What is hamstring injury?
Hamstring injuries are tears to the tendons or large muscles at the back of the thighs. They are common among athletes.
The hamstring muscle spans the thigh, starting just below the buttocks, connecting the pelvis to the leg below the knee. Hamstring muscles are not used much when we stand or walk, but are very active when we run, jump and climb, when we need to bend the knee.
Symptoms of a hamstring injury
Sudden lunging, running or jumping can cause the hamstring tendons or muscles to tear, which can be felt or heard as a pop and will be immediately painful. The muscle will spasm (seize up) and feel tight and tender. In severe cases, there will also be swelling and bruising.
The degree of pain and other symptoms depend on the severity of the tear. Tears range from a grade one tear, which is just a minor strain, to a grade three tear, where the muscle completely ruptures. This causes severe pain and prevents you from doing any activity for several months.
Hamstring injuries are often seen in athletes and sportsmen, such as footballers, and recurring injury is common.
Treating hamstring injury
Hamstring injury is usually treated with:
- oral medications
- shockwave therapy
Rest and recovery
You should recover fully from a hamstring injury if you rest until it feels better. Recovery time may be days, weeks or months depending on the severity of the tear.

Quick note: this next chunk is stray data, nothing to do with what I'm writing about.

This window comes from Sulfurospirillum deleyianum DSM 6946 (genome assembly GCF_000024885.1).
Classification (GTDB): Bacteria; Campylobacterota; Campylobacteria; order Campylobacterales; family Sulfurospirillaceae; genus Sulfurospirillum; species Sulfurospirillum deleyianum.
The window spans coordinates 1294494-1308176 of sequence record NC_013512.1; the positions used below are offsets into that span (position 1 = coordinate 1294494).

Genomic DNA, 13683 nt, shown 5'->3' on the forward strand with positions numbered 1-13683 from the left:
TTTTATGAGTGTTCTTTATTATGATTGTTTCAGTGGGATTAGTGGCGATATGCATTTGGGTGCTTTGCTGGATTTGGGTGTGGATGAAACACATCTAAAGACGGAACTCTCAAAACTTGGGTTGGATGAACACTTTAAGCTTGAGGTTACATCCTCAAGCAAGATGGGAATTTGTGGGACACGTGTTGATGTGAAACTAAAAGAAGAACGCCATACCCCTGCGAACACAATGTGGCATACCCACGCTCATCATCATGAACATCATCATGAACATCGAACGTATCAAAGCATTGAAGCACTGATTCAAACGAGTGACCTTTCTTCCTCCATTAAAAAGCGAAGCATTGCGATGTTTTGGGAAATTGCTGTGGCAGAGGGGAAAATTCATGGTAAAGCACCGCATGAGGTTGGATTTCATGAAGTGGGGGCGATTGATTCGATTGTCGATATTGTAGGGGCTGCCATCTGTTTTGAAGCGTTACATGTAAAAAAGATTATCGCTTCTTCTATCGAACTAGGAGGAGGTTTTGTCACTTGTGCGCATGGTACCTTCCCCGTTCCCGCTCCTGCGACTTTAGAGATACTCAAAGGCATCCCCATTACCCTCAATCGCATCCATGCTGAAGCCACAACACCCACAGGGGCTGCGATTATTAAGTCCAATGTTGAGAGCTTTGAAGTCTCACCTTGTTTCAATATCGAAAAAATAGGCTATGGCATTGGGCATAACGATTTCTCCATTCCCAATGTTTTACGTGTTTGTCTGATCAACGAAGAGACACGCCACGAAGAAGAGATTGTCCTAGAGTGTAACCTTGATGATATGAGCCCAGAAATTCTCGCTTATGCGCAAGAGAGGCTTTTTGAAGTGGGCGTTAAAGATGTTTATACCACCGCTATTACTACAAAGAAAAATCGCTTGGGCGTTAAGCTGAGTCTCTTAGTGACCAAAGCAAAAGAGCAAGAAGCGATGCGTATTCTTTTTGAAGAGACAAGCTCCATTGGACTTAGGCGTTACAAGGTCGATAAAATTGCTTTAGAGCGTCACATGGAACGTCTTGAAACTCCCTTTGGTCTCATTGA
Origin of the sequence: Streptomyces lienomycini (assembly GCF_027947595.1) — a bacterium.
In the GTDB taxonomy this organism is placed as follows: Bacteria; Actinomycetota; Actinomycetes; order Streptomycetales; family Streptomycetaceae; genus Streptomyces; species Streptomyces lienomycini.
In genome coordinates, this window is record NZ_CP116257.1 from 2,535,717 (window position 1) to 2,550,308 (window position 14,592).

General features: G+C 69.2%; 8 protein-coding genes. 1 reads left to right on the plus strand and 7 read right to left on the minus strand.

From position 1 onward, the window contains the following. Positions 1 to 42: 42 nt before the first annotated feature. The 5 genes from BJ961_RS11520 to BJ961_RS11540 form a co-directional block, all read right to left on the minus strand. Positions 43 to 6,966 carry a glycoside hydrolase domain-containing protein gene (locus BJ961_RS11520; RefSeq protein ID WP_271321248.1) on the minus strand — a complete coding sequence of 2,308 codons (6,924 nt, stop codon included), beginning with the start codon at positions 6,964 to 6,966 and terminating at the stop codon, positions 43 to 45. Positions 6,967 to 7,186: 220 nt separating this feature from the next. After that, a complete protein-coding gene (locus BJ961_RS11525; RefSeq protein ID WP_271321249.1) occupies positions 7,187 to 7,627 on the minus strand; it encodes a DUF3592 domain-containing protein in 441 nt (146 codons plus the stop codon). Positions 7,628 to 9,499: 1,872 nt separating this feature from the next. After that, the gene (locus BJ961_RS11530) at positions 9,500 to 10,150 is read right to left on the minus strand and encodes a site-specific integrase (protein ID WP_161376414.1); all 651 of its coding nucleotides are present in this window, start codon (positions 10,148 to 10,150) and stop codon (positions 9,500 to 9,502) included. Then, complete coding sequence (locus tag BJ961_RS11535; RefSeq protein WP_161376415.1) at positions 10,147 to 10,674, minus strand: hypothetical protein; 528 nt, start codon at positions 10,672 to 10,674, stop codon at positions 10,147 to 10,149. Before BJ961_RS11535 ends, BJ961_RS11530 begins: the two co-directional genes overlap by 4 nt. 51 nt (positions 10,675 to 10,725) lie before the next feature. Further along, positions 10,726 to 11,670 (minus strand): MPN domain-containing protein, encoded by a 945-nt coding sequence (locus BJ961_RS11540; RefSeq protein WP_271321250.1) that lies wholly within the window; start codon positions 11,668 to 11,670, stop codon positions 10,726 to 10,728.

Resting means not doing any running or jumping sports during this time, although you can walk, swim and cycle if the pain allows you to.
Pain and any swelling can be relieved by raising your leg and cold compress to your affected thigh.
Gentle exercises and stretches
It’s important that you don’t stay inactive for too long, as this will cause the hamstring muscles to shrink and scar tissue to form around the tear.
As soon as the pain subsides, after resting for several days, you should start to do regular gentle hamstring stretches.
This should be followed by a programme of gentle exercise (such as walking and cycling) and hamstring strengthening exercises.
You should only return to activity when your hamstring muscles are strong enough, to avoid injuring yourself again. When you want to start running again, reintroduce it into your exercise programme gradually.
It is important to warm up and stretch before you start exercising. If the pain returns, stop immediately.